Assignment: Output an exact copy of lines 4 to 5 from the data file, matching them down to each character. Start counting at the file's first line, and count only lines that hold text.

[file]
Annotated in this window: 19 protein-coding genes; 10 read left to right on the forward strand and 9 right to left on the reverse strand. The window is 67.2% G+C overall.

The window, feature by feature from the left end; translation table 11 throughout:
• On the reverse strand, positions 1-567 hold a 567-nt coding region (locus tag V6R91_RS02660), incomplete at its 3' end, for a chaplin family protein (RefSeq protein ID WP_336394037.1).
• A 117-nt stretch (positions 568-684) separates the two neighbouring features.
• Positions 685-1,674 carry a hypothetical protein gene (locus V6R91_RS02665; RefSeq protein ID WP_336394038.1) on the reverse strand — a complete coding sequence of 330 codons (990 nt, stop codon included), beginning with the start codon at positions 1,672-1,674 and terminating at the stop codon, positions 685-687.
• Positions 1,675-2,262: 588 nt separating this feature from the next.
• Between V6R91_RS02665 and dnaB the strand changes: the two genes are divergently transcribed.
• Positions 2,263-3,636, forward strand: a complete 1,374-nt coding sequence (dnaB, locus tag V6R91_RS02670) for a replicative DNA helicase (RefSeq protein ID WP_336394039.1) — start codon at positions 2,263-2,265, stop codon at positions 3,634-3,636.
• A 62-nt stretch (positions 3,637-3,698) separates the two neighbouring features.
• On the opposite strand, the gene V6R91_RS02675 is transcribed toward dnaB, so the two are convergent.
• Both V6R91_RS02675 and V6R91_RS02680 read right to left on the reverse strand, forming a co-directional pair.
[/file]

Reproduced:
• A 117-nt stretch (positions 568-684) separates the two neighbouring features.
• Positions 685-1,674 carry a hypothetical protein gene (locus V6R91_RS02665; RefSeq protein ID WP_336394038.1) on the reverse strand — a complete coding sequence of 330 codons (990 nt, stop codon included), beginning with the start codon at positions 1,672-1,674 and terminating at the stop codon, positions 685-687.